And so, like most politicians, he "does the sidestep" and points fingers elsewhere, to distract media coverage away from the REAL issues...
Right now Russia is the current target for finger-pointing. Nevermind that the Demo-Rat-tic national committee, Mrs. Clinton, and "others" were likely cracked by them (that's the accusation anyway), meaning potential blackmail later on, far WORSE than interfering in elections. yeah, no security risk THERE.
So with the way Russian media has covered Mrs. Clinton, is it any surprise? I think not. Typical 'media matters' style tactics going on here. Obaka is a 'civil unrest' kinda guy, and this plays right into his strategery book.
[and the anti-Trump "howler monkey" downvotes are a badge of honor, thank you]
Russia looks out for themselves and their own best interests. If they 'interfere', that's the only reason. Personally, I think helping Trump would help _US_, but that's just my opinion, right?
at least Trump wants to do the RIGHT things - you know, lower tax rates, simplify the tax code by getting rid of special interest loopholes, enforce the LAW [instead of having 'special favor' grey areas decreed by executive orders], get rid of OBAKA-CARE [a SNAFU from the point it was rectally extrapolated from the bowels of HELL], and actually DEAL with ILLEGAL immigration... AND dealing with ISIS and other terrorists as they SHOULD be dealt with. And, don't forget appointing "originalist" judges to the Supreme Court. We're down by one 'Scalia' at the moment.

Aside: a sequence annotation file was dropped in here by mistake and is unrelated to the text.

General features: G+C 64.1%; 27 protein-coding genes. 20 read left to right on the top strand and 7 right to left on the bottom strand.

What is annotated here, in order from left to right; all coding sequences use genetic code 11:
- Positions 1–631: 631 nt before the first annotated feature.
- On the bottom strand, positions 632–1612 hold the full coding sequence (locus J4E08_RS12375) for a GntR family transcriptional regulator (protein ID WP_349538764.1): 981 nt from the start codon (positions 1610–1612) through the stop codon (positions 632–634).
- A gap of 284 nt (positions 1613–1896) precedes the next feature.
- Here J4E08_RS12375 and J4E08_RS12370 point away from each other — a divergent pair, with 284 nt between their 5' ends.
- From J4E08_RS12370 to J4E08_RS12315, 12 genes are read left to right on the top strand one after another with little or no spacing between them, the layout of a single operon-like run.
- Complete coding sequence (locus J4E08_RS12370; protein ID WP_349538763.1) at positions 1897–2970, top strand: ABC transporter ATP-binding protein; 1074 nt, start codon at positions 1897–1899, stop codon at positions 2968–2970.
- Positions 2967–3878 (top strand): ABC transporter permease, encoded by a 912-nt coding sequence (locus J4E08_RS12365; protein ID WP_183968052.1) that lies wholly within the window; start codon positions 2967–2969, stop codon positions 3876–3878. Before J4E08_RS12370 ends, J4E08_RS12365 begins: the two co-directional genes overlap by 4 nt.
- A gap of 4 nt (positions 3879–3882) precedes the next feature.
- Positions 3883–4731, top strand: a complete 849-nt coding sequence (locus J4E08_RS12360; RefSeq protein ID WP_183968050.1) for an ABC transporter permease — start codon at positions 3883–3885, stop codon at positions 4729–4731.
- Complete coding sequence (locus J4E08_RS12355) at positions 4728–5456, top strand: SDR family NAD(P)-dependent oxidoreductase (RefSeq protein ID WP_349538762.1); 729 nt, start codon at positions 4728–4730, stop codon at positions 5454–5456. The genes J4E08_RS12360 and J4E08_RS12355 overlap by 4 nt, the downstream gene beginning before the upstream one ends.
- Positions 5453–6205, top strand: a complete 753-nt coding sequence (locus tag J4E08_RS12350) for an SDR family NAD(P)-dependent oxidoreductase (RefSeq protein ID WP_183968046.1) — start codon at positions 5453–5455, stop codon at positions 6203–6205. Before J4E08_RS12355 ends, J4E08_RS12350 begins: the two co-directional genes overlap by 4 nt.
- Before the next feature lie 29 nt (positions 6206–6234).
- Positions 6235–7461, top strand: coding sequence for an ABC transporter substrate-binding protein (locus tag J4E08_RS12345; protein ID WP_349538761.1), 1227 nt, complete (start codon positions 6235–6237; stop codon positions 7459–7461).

"Her Royal Heinous" aka "mother of lies" aka Mrs. Clinton isn't even REMOTELY correct on ANY of these policies. In fact, she wants to DOUBLE DOWN on what has been going WRONG over the last 8 years of Obaka. Talk about RUINING the country! If Mrs. Clinton gets in the white house [again], expect things to fall off the cliff, and be "locked in" for DECADES [due to Supreme Court 'justice stacking' by 'the left'].
That's the *REAL* choice, and NOT the media soap opera that's fodder for late-night comedy.
(thanks in advance for the downvotes, they're a badge of HONOR when you stand up for Conservative and Libertarian ideals)
" I doubt they'll be moving their IP <snip> to China."
maybe true, it'll most likely go to S. Korea first. THEN maybe China [or elsewhere, as appropriate].
I suspect, however, that this won't happen at LEAST for a while. Japanese employees probably cost more than the existing group in UK.. Japan is expensive when it comes to cost of employing people. It's probably MORE expensive than UK. [that would make an interesting study]
"Offshore" of engineering work is USUALLY a bad idea. Now, when it comes to actually MAKING the things, you go with the cheapest 3rd party vendor...
"I'm not sure - most of the grunt seems to go in the GPU these days and even 1G seems to be enough for even the most evil spreadsheets."
Maybe for Open Office, but try some "cloudy" version [google docs comes to mind] and you'll be stressing a 2G or even 4G system trying to do ANYTHING with it [as well as your bandwidth].